When a couple divorces, dividing assets acquired during the marriage can be challenging, especially if the couple owns multiple properties together.
At The McKeon Law Firm, we understand that divorce is never easy. Our Maryland divorce attorneys have extensive experience handling even the most complicated divorce cases, and we’ll be ready to assist you if you have multiple properties and are unsure of how they could or should be divided.
To speak with a knowledgeable member of our team about your situation, contact our office for a personal and confidential consultation.
Understanding the “Equitable Distribution” in Maryland
Different states have different rules on the distribution of property between spouses. Maryland is an equitable distribution state, which means that the courts do not have to divide property equally between divorcing spouses. Instead, the court will divide marital property in a way that it deems fair.
What Counts as Marital Property
Before the process of dividing property between spouses begins, the court must decide what counts as marital property. Marital property is generally considered an asset that belongs to both spouses and was acquired during the marriage. Marital property can include real estate, properties, cars, and other assets.
While this definition seems straightforward, things can get complicated in practice. Property acquired before marriage is typically not considered marital property, therefore it is not subject to division during a divorce. However, a house bought before marriage by one spouse, which is then paid for using marital funds, could be considered marital property. Also, if a spouse acquires property during the marriage, but the property was a gift or inheritance from a third party, that may not always be considered marital property.
Even if a spouse has the title to property only in their name, it may still be considered marital property by the courts if it was acquired during the marriage. If tenants live on property or properties owned by the spouses, those properties are also considered marital. While the courts cannot transfer the title of certain properties to the other spouse, they can order the sale of the property and divide the proceeds between partners.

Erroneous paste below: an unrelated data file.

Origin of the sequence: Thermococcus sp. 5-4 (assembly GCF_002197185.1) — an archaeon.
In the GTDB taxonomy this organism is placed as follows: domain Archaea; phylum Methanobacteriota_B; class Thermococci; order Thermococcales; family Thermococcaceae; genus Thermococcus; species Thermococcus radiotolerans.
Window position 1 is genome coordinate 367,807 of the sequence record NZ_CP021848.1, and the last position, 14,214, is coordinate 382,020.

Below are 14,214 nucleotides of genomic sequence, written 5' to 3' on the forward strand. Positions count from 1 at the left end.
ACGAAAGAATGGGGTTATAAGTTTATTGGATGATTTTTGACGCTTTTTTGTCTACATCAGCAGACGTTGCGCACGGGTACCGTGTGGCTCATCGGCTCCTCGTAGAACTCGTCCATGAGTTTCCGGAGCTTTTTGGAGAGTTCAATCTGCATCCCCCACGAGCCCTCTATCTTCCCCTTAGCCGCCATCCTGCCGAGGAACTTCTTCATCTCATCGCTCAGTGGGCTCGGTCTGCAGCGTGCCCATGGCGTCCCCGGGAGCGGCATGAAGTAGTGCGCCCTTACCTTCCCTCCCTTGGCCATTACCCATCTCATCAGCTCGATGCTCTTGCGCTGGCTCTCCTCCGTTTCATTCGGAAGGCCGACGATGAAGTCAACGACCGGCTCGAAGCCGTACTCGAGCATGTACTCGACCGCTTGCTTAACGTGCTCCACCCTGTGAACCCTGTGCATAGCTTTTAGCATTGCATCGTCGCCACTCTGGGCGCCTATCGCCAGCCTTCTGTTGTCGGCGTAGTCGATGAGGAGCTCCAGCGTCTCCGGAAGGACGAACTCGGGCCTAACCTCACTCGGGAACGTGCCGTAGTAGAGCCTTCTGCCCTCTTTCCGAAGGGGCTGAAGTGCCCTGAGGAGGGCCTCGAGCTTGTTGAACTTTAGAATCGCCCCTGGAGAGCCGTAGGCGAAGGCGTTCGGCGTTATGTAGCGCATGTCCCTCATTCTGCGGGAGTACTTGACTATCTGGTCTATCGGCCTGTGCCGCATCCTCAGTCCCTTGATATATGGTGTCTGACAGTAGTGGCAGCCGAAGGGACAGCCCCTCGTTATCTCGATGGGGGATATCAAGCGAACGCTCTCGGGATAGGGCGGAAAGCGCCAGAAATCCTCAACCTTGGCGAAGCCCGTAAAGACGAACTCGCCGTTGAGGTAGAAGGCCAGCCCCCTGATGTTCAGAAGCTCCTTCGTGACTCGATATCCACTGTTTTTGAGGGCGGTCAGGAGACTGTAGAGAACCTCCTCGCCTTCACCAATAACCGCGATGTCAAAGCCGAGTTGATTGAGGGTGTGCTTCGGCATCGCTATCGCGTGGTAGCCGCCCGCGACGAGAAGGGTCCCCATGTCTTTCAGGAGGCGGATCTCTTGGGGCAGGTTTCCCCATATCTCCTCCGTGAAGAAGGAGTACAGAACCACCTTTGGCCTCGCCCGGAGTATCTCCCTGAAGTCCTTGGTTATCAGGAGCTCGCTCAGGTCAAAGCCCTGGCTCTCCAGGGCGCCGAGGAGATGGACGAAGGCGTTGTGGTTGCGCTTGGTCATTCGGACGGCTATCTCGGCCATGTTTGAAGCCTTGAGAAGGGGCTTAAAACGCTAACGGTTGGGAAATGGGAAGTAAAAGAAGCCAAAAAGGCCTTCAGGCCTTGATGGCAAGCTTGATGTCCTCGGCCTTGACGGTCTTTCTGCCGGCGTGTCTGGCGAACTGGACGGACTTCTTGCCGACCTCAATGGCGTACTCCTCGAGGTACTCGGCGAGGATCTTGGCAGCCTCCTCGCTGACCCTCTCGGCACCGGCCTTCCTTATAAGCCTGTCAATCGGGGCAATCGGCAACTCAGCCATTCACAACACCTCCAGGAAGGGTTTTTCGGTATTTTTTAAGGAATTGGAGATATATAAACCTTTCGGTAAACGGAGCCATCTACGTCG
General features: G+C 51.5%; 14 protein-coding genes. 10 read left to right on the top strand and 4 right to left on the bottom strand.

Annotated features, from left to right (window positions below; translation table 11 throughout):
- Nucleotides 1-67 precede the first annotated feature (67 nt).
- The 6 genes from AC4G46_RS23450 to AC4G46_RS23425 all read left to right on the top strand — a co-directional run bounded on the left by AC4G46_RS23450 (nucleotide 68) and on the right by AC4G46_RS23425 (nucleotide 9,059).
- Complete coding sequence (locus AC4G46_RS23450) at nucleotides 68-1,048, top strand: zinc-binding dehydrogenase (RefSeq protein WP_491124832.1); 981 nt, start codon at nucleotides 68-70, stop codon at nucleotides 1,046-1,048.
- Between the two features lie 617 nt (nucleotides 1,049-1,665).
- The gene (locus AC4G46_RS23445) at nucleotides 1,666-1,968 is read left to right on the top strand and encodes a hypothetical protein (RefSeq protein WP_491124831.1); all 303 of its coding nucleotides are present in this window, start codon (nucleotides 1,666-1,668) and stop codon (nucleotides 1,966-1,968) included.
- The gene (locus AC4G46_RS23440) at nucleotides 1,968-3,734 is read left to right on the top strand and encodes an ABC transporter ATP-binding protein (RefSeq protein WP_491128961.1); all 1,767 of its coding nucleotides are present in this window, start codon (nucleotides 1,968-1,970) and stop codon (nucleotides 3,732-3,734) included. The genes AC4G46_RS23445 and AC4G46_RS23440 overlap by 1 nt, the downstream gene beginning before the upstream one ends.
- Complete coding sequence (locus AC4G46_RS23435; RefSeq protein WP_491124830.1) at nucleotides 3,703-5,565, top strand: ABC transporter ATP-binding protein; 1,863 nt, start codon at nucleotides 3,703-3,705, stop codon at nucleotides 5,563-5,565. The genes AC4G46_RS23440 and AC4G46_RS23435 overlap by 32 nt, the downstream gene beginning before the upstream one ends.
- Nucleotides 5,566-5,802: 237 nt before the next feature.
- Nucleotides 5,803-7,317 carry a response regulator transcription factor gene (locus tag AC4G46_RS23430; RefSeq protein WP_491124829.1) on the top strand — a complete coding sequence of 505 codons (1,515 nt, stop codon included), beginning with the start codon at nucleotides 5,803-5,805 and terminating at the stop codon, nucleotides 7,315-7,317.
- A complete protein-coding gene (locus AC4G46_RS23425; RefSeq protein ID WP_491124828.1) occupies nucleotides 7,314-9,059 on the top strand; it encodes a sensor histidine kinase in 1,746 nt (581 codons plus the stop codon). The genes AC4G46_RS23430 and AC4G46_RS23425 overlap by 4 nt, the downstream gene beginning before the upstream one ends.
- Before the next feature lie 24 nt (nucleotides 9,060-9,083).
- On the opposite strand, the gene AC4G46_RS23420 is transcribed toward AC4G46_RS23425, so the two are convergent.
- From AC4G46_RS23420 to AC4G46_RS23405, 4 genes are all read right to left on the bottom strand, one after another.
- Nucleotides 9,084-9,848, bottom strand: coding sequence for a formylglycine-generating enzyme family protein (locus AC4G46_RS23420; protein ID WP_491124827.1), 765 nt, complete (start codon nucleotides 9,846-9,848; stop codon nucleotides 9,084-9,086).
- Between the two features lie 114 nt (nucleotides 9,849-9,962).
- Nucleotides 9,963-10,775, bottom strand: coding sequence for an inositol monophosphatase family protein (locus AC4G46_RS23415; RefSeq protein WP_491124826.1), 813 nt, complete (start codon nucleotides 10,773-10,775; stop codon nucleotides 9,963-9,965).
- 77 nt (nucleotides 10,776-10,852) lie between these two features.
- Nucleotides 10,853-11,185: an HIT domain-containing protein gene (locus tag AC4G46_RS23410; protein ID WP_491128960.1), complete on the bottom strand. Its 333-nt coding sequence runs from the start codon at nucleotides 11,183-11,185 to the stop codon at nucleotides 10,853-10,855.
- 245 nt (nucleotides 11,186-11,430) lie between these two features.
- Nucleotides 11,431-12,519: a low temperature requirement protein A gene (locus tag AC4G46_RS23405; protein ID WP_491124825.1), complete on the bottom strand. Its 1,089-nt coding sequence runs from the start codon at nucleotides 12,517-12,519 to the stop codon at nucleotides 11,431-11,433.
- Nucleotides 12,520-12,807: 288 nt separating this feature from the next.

How a Divorce Attorney Can Help
During a divorce, the waters can get muddy rather quickly. It is not always easy to determine which property should be considered marital property, and which assets are subject to equitable distribution. However, having a skilled and resourceful family law attorney on your side can make a difference.
At The McKeon Law Firm, we know how hard you have worked to reach your property ownership dreams. We also understand that dividing these properties can be emotional and painful. We use our skills in family law to help you achieve the most positive outcome possible for your particular situation.
Contact McKeon Law Firm
If divorce is on the horizon, contact the Maryland divorce lawyers at The McKeon Law Firm. We want to help alleviate your fears about multiple property divisions and help you understand your rights. Reach out to us today for a confidential consultation with a compassionate and experienced divorce lawyer today.